The cash flows of most component makers are likely to come under pressure over CY09 in light of slower demand and higher working capital requirements. Much of the increased working capital requirements is also likely to be financed through debt, which will further increase leverage and lower interest cover ratios for many players. Many component players also have large term debt on their books, which was used to finance capex. Anticipating a substantial spurt in export orders, coupled with the expansions announced by domestic OEMs, component makers entered into large debt-led capex programmes.

A part of this capex was also required to meet the requirements of the new product launches scheduled by the OEMs. While some of the component manufacturers have deferred some of the expansion (in line with that of the OEMs), those which have already commissioned capacity have not achieved the targeted utilisation levels. In these cases, the repayments have started to fall due over CY09 and CY10, which exposes the companies to refinancing risks as current cash flows are not adequate to finance the repayments.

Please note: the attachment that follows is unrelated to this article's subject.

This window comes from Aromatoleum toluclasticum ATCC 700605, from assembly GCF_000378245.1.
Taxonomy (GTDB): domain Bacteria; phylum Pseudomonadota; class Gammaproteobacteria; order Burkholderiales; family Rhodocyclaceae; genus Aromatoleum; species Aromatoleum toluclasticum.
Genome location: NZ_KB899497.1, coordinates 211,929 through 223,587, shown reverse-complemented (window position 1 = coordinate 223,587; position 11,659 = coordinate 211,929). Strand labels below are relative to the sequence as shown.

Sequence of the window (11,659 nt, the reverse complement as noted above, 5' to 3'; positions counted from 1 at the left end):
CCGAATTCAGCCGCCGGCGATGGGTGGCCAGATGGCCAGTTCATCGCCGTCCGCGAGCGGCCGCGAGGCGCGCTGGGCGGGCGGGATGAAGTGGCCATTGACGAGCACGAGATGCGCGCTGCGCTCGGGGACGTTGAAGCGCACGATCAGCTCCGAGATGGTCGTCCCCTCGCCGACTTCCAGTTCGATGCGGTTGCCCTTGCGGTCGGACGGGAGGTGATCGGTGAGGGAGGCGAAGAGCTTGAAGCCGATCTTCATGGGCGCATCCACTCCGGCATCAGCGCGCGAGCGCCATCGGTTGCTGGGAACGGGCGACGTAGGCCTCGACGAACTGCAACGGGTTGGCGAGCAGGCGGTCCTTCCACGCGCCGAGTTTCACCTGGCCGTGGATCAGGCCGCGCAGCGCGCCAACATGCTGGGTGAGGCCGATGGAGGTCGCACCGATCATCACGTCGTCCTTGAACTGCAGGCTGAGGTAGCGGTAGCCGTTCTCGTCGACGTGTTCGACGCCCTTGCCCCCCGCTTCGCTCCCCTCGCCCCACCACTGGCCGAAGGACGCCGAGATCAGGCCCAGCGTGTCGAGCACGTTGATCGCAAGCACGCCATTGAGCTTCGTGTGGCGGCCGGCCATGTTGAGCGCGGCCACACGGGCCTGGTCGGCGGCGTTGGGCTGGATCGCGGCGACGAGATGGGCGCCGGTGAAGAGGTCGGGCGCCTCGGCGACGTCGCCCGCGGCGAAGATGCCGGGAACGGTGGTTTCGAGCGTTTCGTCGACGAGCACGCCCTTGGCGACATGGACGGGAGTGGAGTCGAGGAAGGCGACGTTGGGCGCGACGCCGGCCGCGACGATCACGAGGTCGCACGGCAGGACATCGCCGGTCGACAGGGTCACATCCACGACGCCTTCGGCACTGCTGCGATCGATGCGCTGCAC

Credit Profiles to Remain Under Pressure over the Short to Medium Term

The profitability and financial profile of the auto component manufacturers are expected to worsen over the near term, in light of Fitch’s expectation of a subdued demand environment, and in line with its outlook for OEMs. Margins and credit metrics are also likely to remain under pressure. A soft recovery, lagging that of the OEMs, is anticipated only towards CY10. Exports are likely to remain subdued for longer, reflecting the agency’s expectation of a delayed recovery (only towards CY11) in most developing markets.

While Fitch has factored these short term pressures in its ratings and expects ratings to re